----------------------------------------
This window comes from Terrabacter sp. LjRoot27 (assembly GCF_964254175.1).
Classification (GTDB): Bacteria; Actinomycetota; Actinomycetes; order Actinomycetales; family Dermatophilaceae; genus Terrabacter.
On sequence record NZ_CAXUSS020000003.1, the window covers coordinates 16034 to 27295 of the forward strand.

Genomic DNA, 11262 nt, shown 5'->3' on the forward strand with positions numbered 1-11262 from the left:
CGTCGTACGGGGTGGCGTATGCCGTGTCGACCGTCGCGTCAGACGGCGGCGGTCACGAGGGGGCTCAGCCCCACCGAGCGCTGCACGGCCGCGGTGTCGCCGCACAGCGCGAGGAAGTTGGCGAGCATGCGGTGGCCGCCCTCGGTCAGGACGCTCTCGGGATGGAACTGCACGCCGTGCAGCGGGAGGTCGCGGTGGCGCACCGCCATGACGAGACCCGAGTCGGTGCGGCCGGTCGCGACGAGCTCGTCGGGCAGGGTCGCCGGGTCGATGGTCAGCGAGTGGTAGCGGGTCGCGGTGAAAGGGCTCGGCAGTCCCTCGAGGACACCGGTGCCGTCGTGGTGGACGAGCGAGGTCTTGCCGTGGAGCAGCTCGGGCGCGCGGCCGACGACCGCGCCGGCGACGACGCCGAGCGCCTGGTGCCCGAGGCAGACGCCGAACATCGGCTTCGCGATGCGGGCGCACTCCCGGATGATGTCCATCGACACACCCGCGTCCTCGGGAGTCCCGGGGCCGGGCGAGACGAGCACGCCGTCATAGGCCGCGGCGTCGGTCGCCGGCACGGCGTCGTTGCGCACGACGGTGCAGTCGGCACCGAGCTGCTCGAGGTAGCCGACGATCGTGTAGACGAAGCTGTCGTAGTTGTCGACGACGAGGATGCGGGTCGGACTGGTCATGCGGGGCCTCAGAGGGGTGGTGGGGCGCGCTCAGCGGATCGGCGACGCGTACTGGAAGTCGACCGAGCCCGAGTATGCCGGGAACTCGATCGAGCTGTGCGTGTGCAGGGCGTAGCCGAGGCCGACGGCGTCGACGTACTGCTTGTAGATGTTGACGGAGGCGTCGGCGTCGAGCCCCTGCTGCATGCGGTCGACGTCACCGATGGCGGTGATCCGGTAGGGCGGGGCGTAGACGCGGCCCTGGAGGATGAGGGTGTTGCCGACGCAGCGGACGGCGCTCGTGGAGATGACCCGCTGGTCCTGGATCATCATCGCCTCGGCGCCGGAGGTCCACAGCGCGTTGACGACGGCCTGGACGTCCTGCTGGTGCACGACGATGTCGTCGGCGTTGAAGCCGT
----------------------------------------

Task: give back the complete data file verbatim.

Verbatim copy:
This window comes from Terrabacter sp. LjRoot27 (assembly GCF_964254175.1).
Classification (GTDB): Bacteria; Actinomycetota; Actinomycetes; order Actinomycetales; family Dermatophilaceae; genus Terrabacter.
On sequence record NZ_CAXUSS020000003.1, the window covers coordinates 16034 to 27295 of the forward strand.

Genomic DNA, 11262 nt, shown 5'->3' on the forward strand with positions numbered 1-11262 from the left:
CGTCGTACGGGGTGGCGTATGCCGTGTCGACCGTCGCGTCAGACGGCGGCGGTCACGAGGGGGCTCAGCCCCACCGAGCGCTGCACGGCCGCGGTGTCGCCGCACAGCGCGAGGAAGTTGGCGAGCATGCGGTGGCCGCCCTCGGTCAGGACGCTCTCGGGATGGAACTGCACGCCGTGCAGCGGGAGGTCGCGGTGGCGCACCGCCATGACGAGACCCGAGTCGGTGCGGCCGGTCGCGACGAGCTCGTCGGGCAGGGTCGCCGGGTCGATGGTCAGCGAGTGGTAGCGGGTCGCGGTGAAAGGGCTCGGCAGTCCCTCGAGGACACCGGTGCCGTCGTGGTGGACGAGCGAGGTCTTGCCGTGGAGCAGCTCGGGCGCGCGGCCGACGACCGCGCCGGCGACGACGCCGAGCGCCTGGTGCCCGAGGCAGACGCCGAACATCGGCTTCGCGATGCGGGCGCACTCCCGGATGATGTCCATCGACACACCCGCGTCCTCGGGAGTCCCGGGGCCGGGCGAGACGAGCACGCCGTCATAGGCCGCGGCGTCGGTCGCCGGCACGGCGTCGTTGCGCACGACGGTGCAGTCGGCACCGAGCTGCTCGAGGTAGCCGACGATCGTGTAGACGAAGCTGTCGTAGTTGTCGACGACGAGGATGCGGGTCGGACTGGTCATGCGGGGCCTCAGAGGGGTGGTGGGGCGCGCTCAGCGGATCGGCGACGCGTACTGGAAGTCGACCGAGCCCGAGTATGCCGGGAACTCGATCGAGCTGTGCGTGTGCAGGGCGTAGCCGAGGCCGACGGCGTCGACGTACTGCTTGTAGATGTTGACGGAGGCGTCGGCGTCGAGCCCCTGCTGCATGCGGTCGACGTCACCGATGGCGGTGATCCGGTAGGGCGGGGCGTAGACGCGGCCCTGGAGGATGAGGGTGTTGCCGACGCAGCGGACGGCGCTCGTGGAGATGACCCGCTGGTCCTGGATCATCATCGCCTCGGCGCCGGAGGTCCACAGCGCGTTGACGACGGCCTGGACGTCCTGCTGGTGCACGACGATGTCGTCGGCGTTGAAGCCGT